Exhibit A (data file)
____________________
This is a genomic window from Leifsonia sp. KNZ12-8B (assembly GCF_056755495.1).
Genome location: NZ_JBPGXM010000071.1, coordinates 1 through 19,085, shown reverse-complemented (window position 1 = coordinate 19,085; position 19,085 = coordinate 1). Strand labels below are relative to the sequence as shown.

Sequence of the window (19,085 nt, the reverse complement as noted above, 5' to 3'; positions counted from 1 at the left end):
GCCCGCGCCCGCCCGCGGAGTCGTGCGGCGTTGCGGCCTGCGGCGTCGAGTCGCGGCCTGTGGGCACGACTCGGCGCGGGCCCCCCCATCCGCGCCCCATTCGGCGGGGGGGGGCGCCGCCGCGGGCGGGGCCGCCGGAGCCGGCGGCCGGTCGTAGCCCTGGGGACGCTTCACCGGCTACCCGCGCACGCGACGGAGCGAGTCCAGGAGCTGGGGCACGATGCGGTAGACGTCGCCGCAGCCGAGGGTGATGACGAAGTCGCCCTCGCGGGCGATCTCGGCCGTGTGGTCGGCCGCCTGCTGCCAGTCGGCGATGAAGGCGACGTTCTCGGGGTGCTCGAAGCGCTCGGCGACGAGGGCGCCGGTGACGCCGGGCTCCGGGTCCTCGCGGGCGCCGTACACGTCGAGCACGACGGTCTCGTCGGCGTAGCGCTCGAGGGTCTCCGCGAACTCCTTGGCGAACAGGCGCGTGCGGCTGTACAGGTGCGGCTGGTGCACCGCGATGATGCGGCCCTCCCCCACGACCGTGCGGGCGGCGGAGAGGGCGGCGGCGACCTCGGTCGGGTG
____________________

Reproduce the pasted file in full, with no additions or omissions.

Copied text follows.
This is a genomic window from Leifsonia sp. KNZ12-8B (assembly GCF_056755495.1).
Genome location: NZ_JBPGXM010000071.1, coordinates 1 through 19,085, shown reverse-complemented (window position 1 = coordinate 19,085; position 19,085 = coordinate 1). Strand labels below are relative to the sequence as shown.

Sequence of the window (19,085 nt, the reverse complement as noted above, 5' to 3'; positions counted from 1 at the left end):
GCCCGCGCCCGCCCGCGGAGTCGTGCGGCGTTGCGGCCTGCGGCGTCGAGTCGCGGCCTGTGGGCACGACTCGGCGCGGGCCCCCCCATCCGCGCCCCATTCGGCGGGGGGGGGCGCCGCCGCGGGCGGGGCCGCCGGAGCCGGCGGCCGGTCGTAGCCCTGGGGACGCTTCACCGGCTACCCGCGCACGCGACGGAGCGAGTCCAGGAGCTGGGGCACGATGCGGTAGACGTCGCCGCAGCCGAGGGTGATGACGAAGTCGCCCTCGCGGGCGATCTCGGCCGTGTGGTCGGCCGCCTGCTGCCAGTCGGCGATGAAGGCGACGTTCTCGGGGTGCTCGAAGCGCTCGGCGACGAGGGCGCCGGTGACGCCGGGCTCCGGGTCCTCGCGGGCGCCGTACACGTCGAGCACGACGGTCTCGTCGGCGTAGCGCTCGAGGGTCTCCGCGAACTCCTTGGCGAACAGGCGCGTGCGGCTGTACAGGTGCGGCTGGTGCACCGCGATGATGCGGCCCTCCCCCACGACCGTGCGGGCGGCGGAGAGGGCGGCGGCGACCTCGGTCGGGTG